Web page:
User:Hkhenson/moving cable space elevator
In the summer of 2006, I was working on a chapter of a novel set beyond the singularity. In the first flashback, I explained how the world had almost lost all physical state population.
It's here if anyone wants to read it. 
In a later chapter, I went into how humanity had solved the carbon and energy crisis.
In writing that chapter I had to solve a number of engineering problems. There are very few (maybe only one) power sources large enough to replace coal, oil and nuclear power; the most promising one is solar power satellites. (Wikipedia)
Scale of the problem
To make a serious dent in the carbon problems, I assumed enough power sats were coming on line to replace all the current coal fired plants in the US in one year. That's 300 GW, or 60 5GW units. 5 GW power sats have been estimated at 2kg/kW, so a 5 GW power sat should weigh about 10,000 tons, or 600,000 tons for a year's production. Taking a year at 300 days (for some slack) you get a lift requirement of 2,000 tons per day.
GEO is 57.5 mj/kg above the earth's surface, subtract Ke because we extract that from the earth's rotation. Ke is 1/2 mv exp 2 or about 4.8 mj/kg at 3.1 km/sec. 52.7mj/kg/3.6 mj/kWh is 14.6 kWh/kg. At 10 cents a kWh this $1.46/kg. At the target price of a penny a kWh under 15 cents. Motor efficiency should be 90-95% for motors on this scale.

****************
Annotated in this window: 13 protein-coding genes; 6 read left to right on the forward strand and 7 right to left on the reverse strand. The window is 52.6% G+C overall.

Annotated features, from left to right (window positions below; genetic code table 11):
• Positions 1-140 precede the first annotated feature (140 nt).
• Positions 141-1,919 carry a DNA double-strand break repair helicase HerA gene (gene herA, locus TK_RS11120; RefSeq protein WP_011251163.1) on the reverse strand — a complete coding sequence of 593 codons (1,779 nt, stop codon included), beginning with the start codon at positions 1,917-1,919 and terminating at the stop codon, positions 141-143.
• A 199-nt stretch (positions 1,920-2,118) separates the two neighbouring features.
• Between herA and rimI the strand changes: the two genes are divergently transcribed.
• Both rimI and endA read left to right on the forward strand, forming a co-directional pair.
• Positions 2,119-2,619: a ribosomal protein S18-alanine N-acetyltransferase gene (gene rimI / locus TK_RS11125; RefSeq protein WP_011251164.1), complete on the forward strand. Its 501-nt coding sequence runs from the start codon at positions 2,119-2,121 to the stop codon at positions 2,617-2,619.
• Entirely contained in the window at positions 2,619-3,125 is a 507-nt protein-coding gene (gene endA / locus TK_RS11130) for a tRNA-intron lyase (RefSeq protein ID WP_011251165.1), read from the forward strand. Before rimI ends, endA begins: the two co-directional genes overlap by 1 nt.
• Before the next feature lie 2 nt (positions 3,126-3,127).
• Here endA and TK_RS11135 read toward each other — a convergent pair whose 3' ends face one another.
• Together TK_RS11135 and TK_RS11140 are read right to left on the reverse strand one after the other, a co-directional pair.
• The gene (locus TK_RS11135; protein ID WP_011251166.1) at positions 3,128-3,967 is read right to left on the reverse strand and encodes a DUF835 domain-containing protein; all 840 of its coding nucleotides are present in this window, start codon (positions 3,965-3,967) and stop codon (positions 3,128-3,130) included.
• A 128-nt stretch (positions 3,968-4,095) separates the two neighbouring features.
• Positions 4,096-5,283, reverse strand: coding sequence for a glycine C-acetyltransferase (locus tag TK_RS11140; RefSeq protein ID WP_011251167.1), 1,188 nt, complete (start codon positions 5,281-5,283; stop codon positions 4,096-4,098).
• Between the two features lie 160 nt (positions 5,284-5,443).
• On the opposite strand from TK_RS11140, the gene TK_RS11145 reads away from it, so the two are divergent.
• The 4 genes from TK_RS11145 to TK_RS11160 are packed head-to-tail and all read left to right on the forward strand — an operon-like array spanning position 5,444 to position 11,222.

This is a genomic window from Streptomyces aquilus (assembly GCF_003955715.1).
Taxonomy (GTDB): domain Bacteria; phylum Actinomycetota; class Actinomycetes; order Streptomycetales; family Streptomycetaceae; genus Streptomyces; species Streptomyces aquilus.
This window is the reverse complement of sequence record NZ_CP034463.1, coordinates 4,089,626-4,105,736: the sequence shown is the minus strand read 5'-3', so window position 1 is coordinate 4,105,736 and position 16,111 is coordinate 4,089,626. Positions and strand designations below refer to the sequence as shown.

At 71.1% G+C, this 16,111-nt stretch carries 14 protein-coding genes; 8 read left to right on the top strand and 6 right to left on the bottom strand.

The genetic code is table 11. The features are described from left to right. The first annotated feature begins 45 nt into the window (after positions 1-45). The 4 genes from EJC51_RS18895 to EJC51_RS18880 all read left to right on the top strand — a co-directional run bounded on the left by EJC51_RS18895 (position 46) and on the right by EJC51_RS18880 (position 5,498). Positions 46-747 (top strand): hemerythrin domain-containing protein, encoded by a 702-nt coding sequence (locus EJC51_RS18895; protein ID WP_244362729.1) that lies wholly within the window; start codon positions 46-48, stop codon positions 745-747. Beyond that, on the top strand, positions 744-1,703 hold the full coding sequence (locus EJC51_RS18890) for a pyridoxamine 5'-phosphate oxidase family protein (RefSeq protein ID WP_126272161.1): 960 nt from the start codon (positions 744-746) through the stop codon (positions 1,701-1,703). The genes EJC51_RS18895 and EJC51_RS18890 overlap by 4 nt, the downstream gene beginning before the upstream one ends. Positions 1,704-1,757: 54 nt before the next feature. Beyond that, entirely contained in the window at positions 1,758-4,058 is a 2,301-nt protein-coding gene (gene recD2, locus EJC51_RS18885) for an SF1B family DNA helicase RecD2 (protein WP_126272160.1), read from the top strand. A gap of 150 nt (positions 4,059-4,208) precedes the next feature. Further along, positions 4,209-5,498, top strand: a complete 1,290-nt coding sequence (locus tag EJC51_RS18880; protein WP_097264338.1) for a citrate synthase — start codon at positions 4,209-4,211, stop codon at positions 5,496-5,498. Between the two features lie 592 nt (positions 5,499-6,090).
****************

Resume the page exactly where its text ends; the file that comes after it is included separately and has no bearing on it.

At 100 tonne/hr, the electric power required to drive the motor(s) would be 1.46 GW. (14.6 kWh/kg x 100,000 kg/hr = 1.46 million kW or 1.46 GW.)
For scale, the aircraft carrier Enterprise generates 0.21 Gw and could lift a few hundred tons a day to GEO.
Energy for Rockets
it takes about 43 kWh of electricity to produce 1 kg of hydrogen. 86kWh to produce 2kg of H and 16 kg of oxygen or about 100 kWh to produce 20 kg of H and O. So a kWd would produce about 5 kg of H and O, a MWd would split up 5000 kg of water, a GWd would make 5000 tons. 400/5 is 80 GW days, or 16 days from a 5 GW power sat. So the energy payback to lift the materials by rocket for a power sat would be 16 days. Not as good as a moving cable elevator, but the cost of fuel isn't the killer – it's the rocket hardware.
Energy for Climbers
Existing space elevator designs have assumed tapered cables and climbers powered by lasers. With the inefficiencies of lasers, photovoltaic cells and mass fraction, the projected overall energy efficiency is about 7%. It would require about 15 GW input to the lasers. That gives an energy payback of about the same as rockets. At least the lasers stay on the ground. Lasers with a 15 GW continuous input power are going to be expensive.
It would improve the efficiency by about 15 times if cargo went up a space elevator with mechanical rather than laser power.
It would be a lot less complicated if you didn't have to taper the cables and were able to use a constant cross sectional area cable. That can be done with one loop if the cable is strong enough (more than 63 Gpa) That looks unlikely, 15-20 Gpa look more likely. But it might be possible to get step taper from free spinning pulleys.